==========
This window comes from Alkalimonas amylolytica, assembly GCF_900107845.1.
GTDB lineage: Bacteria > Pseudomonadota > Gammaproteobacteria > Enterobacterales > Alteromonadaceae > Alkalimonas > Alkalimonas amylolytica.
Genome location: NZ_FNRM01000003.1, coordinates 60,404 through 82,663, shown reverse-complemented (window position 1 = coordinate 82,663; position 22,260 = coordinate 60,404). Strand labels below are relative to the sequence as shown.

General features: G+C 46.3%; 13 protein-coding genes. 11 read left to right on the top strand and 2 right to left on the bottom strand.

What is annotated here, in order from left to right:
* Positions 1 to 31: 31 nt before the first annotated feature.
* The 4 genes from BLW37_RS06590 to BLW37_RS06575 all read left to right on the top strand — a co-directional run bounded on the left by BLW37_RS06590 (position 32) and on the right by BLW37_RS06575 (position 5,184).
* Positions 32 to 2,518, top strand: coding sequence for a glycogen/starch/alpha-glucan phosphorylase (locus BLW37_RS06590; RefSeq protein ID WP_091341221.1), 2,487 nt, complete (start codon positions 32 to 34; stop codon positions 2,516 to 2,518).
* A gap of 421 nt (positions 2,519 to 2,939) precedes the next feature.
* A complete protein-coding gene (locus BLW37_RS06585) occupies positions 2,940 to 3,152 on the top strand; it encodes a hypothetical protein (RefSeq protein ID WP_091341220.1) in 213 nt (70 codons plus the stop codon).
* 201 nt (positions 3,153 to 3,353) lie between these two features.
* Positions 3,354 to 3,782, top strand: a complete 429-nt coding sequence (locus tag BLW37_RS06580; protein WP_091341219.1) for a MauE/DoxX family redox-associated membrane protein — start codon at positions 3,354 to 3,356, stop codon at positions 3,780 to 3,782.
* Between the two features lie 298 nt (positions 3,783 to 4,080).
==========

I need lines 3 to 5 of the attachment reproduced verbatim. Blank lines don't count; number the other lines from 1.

Genome location: NZ_FNRM01000003.1, coordinates 60,404 through 82,663, shown reverse-complemented (window position 1 = coordinate 82,663; position 22,260 = coordinate 60,404). Strand labels below are relative to the sequence as shown.

General features: G+C 46.3%; 13 protein-coding genes. 11 read left to right on the top strand and 2 right to left on the bottom strand.

What is annotated here, in order from left to right: